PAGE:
What is Sharon Hayes trying to tell us?
Discover how this contemporary artist uses vintage protest to open up new possibilities
Why might someone, in New York City in 2010, choose to stand and read aloud a 1904 speech by the lesbian feminist activist Anna Rüling entitled ‘What Interest Does the Women’s Movement Have in Solving the Homosexual Problem’?
What drives the same person, in 2005, to stage a one-woman protest in New York City, waving outdated placards bearing such lines as ‘Who approved the Vietnam War?’ or ‘I Am A Man’ - a slogan first used at a strike by African American sanitation workers in Memphis back in 1968? Indeed, what drives the same person to, in 2004,to recite all 36 of President Ronald Reagan’s addresses to the nation – in a performance that lasted ten hours?
In a word: art. The American contemporary artist Sharon Hayes doesn’t paint or sculpt, but instead blends performance, film and social engagement into a remarkable body of work.
As an undergraduate, Hayes studied journalism and anthropology, but, as Professor Julia Bryan-Wilson points out in our book - the first to comprehensively cover Hayes’s work - she soon grew disillusioned with both disciplines’ limits.
"I realised that performance allowed me to entertain all the curiosities of journalism and anthropology without the limitations that I experienced in the practice of either," Hayes later explained.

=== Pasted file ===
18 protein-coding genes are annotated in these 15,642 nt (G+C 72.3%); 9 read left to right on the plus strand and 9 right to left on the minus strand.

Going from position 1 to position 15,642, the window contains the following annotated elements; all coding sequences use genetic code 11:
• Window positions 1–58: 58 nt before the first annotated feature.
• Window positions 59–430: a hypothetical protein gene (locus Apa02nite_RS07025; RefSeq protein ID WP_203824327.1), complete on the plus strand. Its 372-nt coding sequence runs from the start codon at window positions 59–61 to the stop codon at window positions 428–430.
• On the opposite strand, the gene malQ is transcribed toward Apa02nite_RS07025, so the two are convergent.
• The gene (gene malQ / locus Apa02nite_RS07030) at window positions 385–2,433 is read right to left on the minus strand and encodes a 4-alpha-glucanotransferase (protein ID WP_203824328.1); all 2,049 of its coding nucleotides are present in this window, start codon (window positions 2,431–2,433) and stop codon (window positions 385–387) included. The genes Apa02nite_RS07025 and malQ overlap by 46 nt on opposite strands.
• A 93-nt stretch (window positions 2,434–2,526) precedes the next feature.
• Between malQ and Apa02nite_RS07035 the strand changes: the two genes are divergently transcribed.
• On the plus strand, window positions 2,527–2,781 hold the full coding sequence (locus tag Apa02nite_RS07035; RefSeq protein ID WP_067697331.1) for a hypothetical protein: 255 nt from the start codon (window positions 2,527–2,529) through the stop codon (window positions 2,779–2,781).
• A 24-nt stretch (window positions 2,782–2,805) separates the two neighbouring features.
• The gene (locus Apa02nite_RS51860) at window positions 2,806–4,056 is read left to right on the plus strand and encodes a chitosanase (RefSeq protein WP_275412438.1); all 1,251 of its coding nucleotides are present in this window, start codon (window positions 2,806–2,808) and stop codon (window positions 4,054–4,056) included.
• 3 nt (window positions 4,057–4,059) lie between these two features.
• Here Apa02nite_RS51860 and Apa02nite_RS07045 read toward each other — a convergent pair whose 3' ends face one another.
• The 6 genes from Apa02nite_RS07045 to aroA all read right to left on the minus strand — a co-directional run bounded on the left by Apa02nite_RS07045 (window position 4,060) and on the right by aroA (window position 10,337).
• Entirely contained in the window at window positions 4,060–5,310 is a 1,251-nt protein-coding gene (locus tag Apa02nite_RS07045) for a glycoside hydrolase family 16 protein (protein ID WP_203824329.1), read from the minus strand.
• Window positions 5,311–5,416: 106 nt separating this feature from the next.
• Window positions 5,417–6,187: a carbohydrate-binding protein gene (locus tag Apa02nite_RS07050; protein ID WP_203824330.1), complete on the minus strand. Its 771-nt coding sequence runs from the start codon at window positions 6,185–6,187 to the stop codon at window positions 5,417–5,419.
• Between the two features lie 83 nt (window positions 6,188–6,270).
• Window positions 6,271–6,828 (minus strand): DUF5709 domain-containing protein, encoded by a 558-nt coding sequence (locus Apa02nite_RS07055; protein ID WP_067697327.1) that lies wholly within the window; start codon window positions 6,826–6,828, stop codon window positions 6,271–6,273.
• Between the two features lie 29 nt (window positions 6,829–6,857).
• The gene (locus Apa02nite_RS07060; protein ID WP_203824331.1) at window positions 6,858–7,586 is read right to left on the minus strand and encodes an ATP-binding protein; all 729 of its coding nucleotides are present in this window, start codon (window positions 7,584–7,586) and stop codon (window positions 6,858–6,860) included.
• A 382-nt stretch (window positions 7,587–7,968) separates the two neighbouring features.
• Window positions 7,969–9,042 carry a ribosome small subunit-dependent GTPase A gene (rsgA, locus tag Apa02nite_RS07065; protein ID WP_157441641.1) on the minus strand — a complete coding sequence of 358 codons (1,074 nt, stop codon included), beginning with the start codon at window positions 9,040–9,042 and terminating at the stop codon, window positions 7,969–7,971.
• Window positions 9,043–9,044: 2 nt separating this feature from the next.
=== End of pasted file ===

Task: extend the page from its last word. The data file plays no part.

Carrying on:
Hayes's plays, films, banners and performances aren’t nostalgic attempts to recreate old, noble struggles, the artist is keen to point out, but instead to change the way we think about things today.
“In my work, I return to specific political texts to very specifically reinsert them into a present discourse,” she explains, “making a separation between myself as a biographical speaking subject and the words that I speak.”
As it turns out, the relationship between feminism and gay rights is probably just as fraught today as it was at the beginning of the 20th century; Vietnam remains a blot on American governance; and Hayes’s placard asserting ‘I Am a Man’ raises questions of gender and sexuality that are far from settled in public discourse.
Yet Hayes’s interest doesn't end there. As art historian Jeannine Tang puts it in our book, Hayes’s work also investigates how, through the speeches and protests she repurposes, we all produce "categories of public knowledge such as official history, historical memory, women’s experience, public opinion, and their corresponding subjects of a citizen, witness, public entity or person.”
Keen to find our place in Hayes’s art? Then order a copy of our new book on her here, the latest addition to our popular Contemporary Artist Series.